The New Green Certification Standard for Paints

In September 2021, Green Seal, a green-certification organization, announced an update to its GS-11 certification standard for paints and coatings. One of its features is that it now fully aligns with LEED’s Green Building Rating System. This means that paint and coating products certified under this new standard are designated by the U.S. Green Building Council as complying with the requirements of the new LEED v4 and v4.1 Low Emitting Materials credit.

Currently, the new standard is the only paint certification that automatically qualifies products for Amazon’s Climate Pledge Friendly Badge. This program allows Amazon to partner with certification organizations, making it easier for purchasers to select environmentally preferable products that also help promote sustainability.

Because this standard is so new, many in the building, construction, and retrofit industries may have questions about it and what it means for their business, their customers and the environment.

Further, we should know that once a standard is updated by one organization, others may follow. This broadens the scope of the standard, expanding its impact on the construction and retrofit industries considerably.

For more insight on this topic, I went straight to the head of Green Seal, Doug Gatlin. Doug has a long history in the green and environmental movement. Along with being Green Seal’s CEO, he has held senior leadership positions with the U.S. Green Building Council’s LEED program and the U.S. Environmental Protection Agency’s ENERGY STAR Program.

Doug Gatlin is Green Seal’s CEO and has held senior leadership positions with the U.S. Green Building Council’s LEED program and the U.S. Environmental Protection Agency’s ENERGY STAR Program.

Let’s begin.

Doug, my first question is somewhat generic. What does it mean when a product is green-certified?

That depends. There are some ecolabels that are virtually meaningless and allow companies to self-certify. There are others that are run by the company itself without any independent oversight or validation. There are also single-attribute ecolabels that examine only one product feature and may overlook serious tradeoffs that result in significant environmental impacts from other product features.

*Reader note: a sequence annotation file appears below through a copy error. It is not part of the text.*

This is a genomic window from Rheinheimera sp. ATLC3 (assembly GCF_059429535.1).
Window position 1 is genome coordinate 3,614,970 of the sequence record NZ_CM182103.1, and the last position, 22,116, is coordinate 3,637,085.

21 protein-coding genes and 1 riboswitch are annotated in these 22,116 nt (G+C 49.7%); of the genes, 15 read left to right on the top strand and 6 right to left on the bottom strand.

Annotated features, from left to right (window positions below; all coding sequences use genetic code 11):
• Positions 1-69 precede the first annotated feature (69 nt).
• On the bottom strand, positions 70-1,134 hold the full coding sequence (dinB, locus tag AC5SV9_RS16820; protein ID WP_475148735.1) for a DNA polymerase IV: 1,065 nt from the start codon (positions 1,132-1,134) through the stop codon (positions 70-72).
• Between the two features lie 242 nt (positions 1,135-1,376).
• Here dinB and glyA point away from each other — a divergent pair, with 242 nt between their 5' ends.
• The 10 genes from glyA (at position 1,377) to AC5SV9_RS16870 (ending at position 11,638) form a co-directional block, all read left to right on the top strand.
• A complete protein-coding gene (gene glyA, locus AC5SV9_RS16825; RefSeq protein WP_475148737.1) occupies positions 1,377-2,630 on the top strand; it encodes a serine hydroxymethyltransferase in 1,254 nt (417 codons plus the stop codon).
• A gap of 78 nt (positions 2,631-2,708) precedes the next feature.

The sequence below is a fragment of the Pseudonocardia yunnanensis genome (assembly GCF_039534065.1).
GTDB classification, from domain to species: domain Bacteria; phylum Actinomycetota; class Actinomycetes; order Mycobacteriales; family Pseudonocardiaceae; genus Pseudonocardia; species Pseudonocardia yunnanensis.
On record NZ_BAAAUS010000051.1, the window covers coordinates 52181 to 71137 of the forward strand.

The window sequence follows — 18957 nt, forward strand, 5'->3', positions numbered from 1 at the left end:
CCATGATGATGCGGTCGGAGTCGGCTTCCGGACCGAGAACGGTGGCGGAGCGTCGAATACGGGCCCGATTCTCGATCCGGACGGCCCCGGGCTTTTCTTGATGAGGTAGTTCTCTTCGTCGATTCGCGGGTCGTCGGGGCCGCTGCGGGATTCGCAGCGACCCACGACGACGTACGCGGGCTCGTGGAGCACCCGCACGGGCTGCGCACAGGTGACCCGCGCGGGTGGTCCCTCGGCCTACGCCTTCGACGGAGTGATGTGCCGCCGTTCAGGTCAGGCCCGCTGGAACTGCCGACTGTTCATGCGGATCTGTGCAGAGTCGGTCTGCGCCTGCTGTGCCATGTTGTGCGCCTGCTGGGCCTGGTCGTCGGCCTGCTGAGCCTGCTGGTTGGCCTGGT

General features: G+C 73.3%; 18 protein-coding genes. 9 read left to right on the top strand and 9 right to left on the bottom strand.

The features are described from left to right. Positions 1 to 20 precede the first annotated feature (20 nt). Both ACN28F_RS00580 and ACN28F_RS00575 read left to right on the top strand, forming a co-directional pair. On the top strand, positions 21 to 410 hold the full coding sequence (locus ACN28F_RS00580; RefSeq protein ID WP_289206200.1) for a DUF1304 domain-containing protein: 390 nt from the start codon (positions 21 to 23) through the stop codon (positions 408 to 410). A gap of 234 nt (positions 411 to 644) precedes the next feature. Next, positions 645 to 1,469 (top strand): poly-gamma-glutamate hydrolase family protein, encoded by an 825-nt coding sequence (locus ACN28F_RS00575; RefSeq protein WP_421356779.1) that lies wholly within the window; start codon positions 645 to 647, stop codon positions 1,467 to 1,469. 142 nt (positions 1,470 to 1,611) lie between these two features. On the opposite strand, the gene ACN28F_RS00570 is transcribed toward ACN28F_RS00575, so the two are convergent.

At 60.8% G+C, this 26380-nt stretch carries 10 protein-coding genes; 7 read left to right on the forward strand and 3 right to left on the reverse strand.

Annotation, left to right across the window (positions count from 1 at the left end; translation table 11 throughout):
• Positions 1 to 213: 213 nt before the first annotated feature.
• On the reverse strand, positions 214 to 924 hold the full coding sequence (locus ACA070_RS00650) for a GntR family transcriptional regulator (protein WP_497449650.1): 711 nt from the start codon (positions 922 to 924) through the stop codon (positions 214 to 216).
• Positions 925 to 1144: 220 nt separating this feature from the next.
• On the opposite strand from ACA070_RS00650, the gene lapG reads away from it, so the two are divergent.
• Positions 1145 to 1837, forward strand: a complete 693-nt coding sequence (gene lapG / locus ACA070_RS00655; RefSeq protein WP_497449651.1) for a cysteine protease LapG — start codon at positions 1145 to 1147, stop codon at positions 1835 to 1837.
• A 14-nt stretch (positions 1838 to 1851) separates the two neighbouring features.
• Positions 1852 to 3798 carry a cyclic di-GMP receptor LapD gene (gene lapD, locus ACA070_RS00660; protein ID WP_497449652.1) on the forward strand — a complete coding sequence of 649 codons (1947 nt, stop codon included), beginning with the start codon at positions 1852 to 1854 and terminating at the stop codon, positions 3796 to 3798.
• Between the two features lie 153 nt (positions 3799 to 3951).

Then there are what’s considered the gold standard—independent, multi-attribute ecolabels that look comprehensively at a product’s environmental impacts across the product’s life cycle, including during manufacturing, use, packaging and disposal. Green Seal and a few other certification bodies focus on multi-attribute ecolabel.

Ultimately, the goal of independent, reputable ecolabels is to help consumers and business professionals identify products that meet one or more meaningful sustainability attributes.

Why do manufacturers want their products to be green certified?

Many manufacturers believe it is the “right thing to do,” and for many, protecting the environment and promoting sustainability is now part of their corporate culture. But it can’t be denied that having green-certified products is just good business. In January 2020, a study conducted by IBM and the National Retail Federation reported that nearly 70 percent of all consumers in North America believe it is vital for a company to be sustainable and eco-friendly. This percentage is even higher among younger people. What this means for the pocketbook, so to speak, is that most people now make purchasing decisions based on environmental considerations.